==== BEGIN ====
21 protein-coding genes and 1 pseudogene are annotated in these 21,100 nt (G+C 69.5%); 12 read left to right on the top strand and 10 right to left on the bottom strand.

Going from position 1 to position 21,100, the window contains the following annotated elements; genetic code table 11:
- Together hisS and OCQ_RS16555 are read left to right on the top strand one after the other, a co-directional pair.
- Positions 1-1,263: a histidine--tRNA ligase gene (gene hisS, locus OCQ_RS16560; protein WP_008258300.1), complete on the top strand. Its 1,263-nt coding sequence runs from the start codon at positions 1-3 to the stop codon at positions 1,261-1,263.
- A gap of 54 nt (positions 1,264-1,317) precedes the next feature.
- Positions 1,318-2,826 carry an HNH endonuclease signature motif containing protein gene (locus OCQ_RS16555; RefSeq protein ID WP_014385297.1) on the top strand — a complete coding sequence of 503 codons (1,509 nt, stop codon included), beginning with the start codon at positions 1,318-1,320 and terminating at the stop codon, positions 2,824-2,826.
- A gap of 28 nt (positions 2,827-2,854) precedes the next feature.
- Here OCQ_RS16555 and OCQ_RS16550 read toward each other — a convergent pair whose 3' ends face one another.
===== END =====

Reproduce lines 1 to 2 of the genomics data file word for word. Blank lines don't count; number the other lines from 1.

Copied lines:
21 protein-coding genes and 1 pseudogene are annotated in these 21,100 nt (G+C 69.5%); 12 read left to right on the top strand and 10 right to left on the bottom strand.

Going from position 1 to position 21,100, the window contains the following annotated elements; genetic code table 11: